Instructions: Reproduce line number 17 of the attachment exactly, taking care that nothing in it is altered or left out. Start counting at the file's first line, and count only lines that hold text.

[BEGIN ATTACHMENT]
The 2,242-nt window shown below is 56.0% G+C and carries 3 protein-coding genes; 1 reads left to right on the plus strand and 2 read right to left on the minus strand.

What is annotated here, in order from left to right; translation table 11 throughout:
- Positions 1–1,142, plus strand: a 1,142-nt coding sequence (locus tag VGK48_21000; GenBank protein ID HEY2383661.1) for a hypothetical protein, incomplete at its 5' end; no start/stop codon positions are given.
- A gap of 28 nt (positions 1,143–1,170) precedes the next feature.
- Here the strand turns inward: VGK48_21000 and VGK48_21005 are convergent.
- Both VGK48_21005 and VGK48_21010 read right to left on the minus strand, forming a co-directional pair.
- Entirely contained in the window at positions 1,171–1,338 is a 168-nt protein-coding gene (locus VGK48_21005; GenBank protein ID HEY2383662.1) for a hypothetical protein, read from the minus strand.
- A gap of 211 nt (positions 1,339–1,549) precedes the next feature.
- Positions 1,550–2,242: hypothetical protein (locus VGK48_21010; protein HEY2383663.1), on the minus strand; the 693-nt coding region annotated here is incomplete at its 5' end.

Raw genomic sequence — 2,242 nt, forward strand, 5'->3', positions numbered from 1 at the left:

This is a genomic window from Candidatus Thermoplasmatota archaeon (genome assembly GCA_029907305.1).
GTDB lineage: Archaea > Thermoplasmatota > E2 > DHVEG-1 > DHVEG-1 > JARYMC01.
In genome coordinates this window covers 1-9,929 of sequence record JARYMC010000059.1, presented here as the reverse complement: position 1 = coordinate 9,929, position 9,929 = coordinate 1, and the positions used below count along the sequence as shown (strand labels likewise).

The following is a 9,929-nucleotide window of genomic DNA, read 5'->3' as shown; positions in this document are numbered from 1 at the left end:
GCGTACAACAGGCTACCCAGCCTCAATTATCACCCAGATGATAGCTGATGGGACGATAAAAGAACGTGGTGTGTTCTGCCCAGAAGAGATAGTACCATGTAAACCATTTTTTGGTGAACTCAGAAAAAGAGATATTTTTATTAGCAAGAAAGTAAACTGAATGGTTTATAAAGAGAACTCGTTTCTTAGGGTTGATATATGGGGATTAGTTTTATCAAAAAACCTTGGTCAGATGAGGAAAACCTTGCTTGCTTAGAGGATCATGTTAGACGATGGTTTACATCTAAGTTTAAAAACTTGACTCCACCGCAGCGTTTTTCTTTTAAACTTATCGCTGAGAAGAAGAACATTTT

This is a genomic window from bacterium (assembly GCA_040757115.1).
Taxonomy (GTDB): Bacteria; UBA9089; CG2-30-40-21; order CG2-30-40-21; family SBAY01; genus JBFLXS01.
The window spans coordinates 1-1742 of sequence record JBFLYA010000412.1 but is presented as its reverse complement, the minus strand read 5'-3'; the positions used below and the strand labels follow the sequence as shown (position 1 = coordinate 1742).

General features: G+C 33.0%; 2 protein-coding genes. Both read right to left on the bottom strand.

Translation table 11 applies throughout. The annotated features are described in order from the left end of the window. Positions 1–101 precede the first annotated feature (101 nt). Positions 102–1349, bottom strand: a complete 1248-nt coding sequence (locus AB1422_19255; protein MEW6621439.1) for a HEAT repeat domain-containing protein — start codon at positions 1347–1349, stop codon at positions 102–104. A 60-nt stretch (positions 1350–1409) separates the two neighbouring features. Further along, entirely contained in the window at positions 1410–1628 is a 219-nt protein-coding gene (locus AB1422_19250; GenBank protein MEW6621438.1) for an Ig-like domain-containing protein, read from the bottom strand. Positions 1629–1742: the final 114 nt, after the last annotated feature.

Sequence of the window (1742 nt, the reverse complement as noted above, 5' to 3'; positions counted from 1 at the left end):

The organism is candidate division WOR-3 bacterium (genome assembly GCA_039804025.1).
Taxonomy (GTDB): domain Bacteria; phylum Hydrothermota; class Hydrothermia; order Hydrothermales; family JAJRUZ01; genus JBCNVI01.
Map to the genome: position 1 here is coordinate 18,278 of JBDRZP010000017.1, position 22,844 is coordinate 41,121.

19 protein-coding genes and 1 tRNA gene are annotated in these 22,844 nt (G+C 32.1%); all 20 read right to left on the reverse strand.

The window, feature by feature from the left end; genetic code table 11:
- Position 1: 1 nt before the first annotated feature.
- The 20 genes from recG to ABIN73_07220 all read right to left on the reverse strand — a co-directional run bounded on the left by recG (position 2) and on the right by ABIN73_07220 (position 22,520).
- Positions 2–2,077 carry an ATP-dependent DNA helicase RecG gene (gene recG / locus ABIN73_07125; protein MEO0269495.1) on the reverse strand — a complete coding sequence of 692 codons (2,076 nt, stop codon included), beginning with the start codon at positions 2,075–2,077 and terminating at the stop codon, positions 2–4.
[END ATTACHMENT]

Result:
Taxonomy (GTDB): Bacteria; UBA9089; CG2-30-40-21; order CG2-30-40-21; family SBAY01; genus JBFLXS01.